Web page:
An Interview with Blackblessed – Archive Issue II
November 28, 2014
Floriana Serani founded Blackblessed, an Italy based concept-brand with an obsession for the colour black and underground cultures. The brand has quickly grown into one of the leaders of dark style, and Floriana is strongly at the helm.
We met up with Floriana in London to discuss pioneering the dark culture forwards, how Blackblessed is growing, and more importantly, the Addams Family.
Black Blessed has just been conﬁrmed as a permanent concession in Topshop, congrats, how did that come about?
Thanks! We are all very happy for this! After just a couple of months from our online shop launch, Topshop contacted us and asked if we would have liked to take part to their in-store pop-up project involving young boutique brands from all over the world. Topshop gave us a space in a pop-up area at their UK flagship store, and in the beginning we were supposed to stay there for 3 weeks only.
The sales were good so they’ve asked us to stay for a few weeks more. At the end of this project as our sales were still good and growing, the managers asked us to become a permanent concession in their Oxford Circus flagship store. I was more than happy and of course said yes! It’s very important for a young brand to have this kind of opportunity, Topshop believes in Blackblessed and we are going to do our best to grow as a brand and with sales.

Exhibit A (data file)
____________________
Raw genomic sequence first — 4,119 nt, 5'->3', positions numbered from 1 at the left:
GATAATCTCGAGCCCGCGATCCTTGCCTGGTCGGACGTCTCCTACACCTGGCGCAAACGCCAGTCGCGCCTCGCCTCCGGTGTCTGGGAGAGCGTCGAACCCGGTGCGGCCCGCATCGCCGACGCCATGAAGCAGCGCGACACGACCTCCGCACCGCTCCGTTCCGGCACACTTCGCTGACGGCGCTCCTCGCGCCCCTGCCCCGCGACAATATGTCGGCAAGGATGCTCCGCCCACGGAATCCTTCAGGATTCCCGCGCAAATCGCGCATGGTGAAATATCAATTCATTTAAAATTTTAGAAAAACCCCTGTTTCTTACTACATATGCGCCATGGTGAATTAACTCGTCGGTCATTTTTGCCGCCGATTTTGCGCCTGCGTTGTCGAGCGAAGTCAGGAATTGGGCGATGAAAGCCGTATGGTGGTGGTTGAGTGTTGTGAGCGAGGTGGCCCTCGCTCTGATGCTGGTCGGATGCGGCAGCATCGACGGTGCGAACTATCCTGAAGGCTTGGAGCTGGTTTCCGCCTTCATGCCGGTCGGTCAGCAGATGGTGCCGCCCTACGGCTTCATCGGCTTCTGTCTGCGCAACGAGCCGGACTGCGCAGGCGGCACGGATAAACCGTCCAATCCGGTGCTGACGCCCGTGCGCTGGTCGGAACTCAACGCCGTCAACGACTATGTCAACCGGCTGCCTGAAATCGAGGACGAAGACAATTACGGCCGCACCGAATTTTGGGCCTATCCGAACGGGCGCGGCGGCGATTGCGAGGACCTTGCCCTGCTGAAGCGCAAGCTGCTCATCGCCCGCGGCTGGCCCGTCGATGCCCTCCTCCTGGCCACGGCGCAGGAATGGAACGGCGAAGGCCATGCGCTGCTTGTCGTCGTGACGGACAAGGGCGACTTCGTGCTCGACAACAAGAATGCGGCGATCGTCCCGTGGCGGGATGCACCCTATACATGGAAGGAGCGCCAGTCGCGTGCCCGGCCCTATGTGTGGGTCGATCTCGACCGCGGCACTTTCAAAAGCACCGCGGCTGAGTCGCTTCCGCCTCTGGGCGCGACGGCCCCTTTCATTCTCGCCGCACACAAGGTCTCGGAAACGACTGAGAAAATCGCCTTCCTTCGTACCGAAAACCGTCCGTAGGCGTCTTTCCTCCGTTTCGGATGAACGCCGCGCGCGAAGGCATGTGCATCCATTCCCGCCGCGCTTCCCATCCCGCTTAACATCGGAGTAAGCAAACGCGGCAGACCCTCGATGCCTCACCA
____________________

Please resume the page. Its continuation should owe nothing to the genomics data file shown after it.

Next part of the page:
You’re probably the only Gothic routed brand with a high street concession. How does it feel bringing dark style to the masses?
This is actually my mission! When I started Blackblessed the idea of bringing dark style to the masses was my starting point. I did notice that there were not so many labels in fast fashion offering a wide range of dark-ish – all black everything designs, but the catwalks had already seen a growing number of dark-couture designs from high-fashion brands. I personally love this style and always wanted to wear these kind of clothes I thought that there might have been many people with my same wish, so I’ve decided to start my own brand to fill this gap in the market: sophisticated design, good quality fabrics, but all with an affordable price.
Just what is it about dark style that you love?
I love wearing clothes that clearly recall the dark culture world, you can make a statement, showing to the world who you are and what you like through your own style. A strong and decided attitude: This is what I am and I will not make any compromise. Black is more than a color for me, it’s a vision, people that wear this color feel blessed by a certain aesthetic, the name of my label basically comes from this idea.